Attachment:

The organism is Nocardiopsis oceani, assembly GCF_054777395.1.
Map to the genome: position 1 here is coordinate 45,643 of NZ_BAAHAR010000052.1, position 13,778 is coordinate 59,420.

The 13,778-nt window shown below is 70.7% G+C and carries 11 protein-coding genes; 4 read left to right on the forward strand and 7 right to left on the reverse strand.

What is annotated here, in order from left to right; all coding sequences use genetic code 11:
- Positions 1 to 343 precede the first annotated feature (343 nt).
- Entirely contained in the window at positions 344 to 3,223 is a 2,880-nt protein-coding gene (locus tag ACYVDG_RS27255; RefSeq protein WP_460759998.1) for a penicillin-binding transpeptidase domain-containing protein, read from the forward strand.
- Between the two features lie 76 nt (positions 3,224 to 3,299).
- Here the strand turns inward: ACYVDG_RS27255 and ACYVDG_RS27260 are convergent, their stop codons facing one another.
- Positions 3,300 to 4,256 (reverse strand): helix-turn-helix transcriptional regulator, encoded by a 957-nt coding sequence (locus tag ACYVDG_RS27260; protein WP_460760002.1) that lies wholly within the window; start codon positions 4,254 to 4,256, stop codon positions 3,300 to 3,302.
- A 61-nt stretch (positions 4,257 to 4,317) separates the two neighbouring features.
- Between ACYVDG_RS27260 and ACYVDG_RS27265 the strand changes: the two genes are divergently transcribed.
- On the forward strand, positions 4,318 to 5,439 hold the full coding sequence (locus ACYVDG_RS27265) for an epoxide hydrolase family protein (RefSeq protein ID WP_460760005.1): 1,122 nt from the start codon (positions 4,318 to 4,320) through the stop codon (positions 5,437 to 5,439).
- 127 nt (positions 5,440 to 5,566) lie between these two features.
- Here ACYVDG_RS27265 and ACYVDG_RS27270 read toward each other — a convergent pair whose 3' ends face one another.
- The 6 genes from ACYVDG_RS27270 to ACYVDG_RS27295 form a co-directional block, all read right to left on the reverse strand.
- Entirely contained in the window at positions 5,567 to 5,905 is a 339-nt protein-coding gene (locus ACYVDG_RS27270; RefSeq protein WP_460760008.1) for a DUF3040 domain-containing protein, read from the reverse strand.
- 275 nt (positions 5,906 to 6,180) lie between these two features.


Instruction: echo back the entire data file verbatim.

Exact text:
The organism is Nocardiopsis oceani, assembly GCF_054777395.1.
Map to the genome: position 1 here is coordinate 45,643 of NZ_BAAHAR010000052.1, position 13,778 is coordinate 59,420.

The 13,778-nt window shown below is 70.7% G+C and carries 11 protein-coding genes; 4 read left to right on the forward strand and 7 right to left on the reverse strand.

What is annotated here, in order from left to right; all coding sequences use genetic code 11:
- Positions 1 to 343 precede the first annotated feature (343 nt).
- Entirely contained in the window at positions 344 to 3,223 is a 2,880-nt protein-coding gene (locus tag ACYVDG_RS27255; RefSeq protein WP_460759998.1) for a penicillin-binding transpeptidase domain-containing protein, read from the forward strand.
- Between the two features lie 76 nt (positions 3,224 to 3,299).
- Here the strand turns inward: ACYVDG_RS27255 and ACYVDG_RS27260 are convergent, their stop codons facing one another.
- Positions 3,300 to 4,256 (reverse strand): helix-turn-helix transcriptional regulator, encoded by a 957-nt coding sequence (locus tag ACYVDG_RS27260; protein WP_460760002.1) that lies wholly within the window; start codon positions 4,254 to 4,256, stop codon positions 3,300 to 3,302.
- A 61-nt stretch (positions 4,257 to 4,317) separates the two neighbouring features.
- Between ACYVDG_RS27260 and ACYVDG_RS27265 the strand changes: the two genes are divergently transcribed.
- On the forward strand, positions 4,318 to 5,439 hold the full coding sequence (locus ACYVDG_RS27265) for an epoxide hydrolase family protein (RefSeq protein ID WP_460760005.1): 1,122 nt from the start codon (positions 4,318 to 4,320) through the stop codon (positions 5,437 to 5,439).
- 127 nt (positions 5,440 to 5,566) lie between these two features.
- Here ACYVDG_RS27265 and ACYVDG_RS27270 read toward each other — a convergent pair whose 3' ends face one another.
- The 6 genes from ACYVDG_RS27270 to ACYVDG_RS27295 form a co-directional block, all read right to left on the reverse strand.
- Entirely contained in the window at positions 5,567 to 5,905 is a 339-nt protein-coding gene (locus ACYVDG_RS27270; RefSeq protein WP_460760008.1) for a DUF3040 domain-containing protein, read from the reverse strand.
- 275 nt (positions 5,906 to 6,180) lie between these two features.